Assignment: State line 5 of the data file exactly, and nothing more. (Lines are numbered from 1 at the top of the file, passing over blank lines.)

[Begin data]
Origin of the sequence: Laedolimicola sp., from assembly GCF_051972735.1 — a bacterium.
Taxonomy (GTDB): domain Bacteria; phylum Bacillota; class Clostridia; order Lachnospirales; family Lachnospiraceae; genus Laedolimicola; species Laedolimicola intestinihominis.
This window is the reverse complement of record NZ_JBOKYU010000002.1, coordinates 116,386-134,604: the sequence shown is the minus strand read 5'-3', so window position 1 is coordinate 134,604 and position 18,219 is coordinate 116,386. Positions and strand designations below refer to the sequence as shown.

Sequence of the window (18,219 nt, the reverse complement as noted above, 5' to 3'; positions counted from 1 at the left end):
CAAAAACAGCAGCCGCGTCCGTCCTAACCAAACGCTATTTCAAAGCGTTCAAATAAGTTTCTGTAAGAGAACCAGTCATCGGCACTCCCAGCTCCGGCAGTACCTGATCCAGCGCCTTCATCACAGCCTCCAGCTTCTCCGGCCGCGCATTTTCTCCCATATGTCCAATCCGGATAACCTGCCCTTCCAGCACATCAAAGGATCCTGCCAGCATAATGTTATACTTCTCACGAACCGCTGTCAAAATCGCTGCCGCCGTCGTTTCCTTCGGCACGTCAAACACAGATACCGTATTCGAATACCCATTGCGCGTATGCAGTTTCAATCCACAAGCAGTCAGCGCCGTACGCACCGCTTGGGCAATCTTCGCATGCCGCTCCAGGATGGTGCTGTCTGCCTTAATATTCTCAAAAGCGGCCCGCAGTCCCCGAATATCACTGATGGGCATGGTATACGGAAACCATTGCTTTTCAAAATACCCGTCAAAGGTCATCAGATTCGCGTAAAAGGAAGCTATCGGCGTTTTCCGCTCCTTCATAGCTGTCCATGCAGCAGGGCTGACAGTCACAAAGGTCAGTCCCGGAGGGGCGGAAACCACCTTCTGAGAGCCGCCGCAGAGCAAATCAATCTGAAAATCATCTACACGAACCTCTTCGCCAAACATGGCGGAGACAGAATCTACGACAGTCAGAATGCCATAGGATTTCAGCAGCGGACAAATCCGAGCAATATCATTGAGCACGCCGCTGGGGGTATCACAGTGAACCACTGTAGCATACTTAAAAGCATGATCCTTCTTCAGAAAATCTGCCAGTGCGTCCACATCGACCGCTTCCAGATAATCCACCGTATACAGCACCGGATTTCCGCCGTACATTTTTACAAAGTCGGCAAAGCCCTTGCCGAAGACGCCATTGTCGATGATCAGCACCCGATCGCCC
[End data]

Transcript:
CAAAAACAGCAGCCGCGTCCGTCCTAACCAAACGCTATTTCAAAGCGTTCAAATAAGTTTCTGTAAGAGAACCAGTCATCGGCACTCCCAGCTCCGGCAGTACCTGATCCAGCGCCTTCATCACAGCCTCCAGCTTCTCCGGCCGCGCATTTTCTCCCATATGTCCAATCCGGATAACCTGCCCTTCCAGCACATCAAAGGATCCTGCCAGCATAATGTTATACTTCTCACGAACCGCTGTCAAAATCGCTGCCGCCGTCGTTTCCTTCGGCACGTCAAACACAGATACCGTATTCGAATACCCATTGCGCGTATGCAGTTTCAATCCACAAGCAGTCAGCGCCGTACGCACCGCTTGGGCAATCTTCGCATGCCGCTCCAGGATGGTGCTGTCTGCCTTAATATTCTCAAAAGCGGCCCGCAGTCCCCGAATATCACTGATGGGCATGGTATACGGAAACCATTGCTTTTCAAAATACCCGTCAAAGGTCATCAGATTCGCGTAAAAGGAAGCTATCGGCGTTTTCCGCTCCTTCATAGCTGTCCATGCAGCAGGGCTGACAGTCACAAAGGTCAGTCCCGGAGGGGCGGAAACCACCTTCTGAGAGCCGCCGCAGAGCAAATCAATCTGAAAATCATCTACACGAACCTCTTCGCCAAACATGGCGGAGACAGAATCTACGACAGTCAGAATGCCATAGGATTTCAGCAGCGGACAAATCCGAGCAATATCATTGAGCACGCCGCTGGGGGTATCACAGTGAACCACTGTAGCATACTTAAAAGCATGATCCTTCTTCAGAAAATCTGCCAGTGCGTCCACATCGACCGCTTCCAGATAATCCACCGTATACAGCACCGGATTTCCGCCGTACATTTTTACAAAGTCGGCAAAGCCCTTGCCGAAGACGCCATTGTCGATGATCAGCACCCGATCGCCC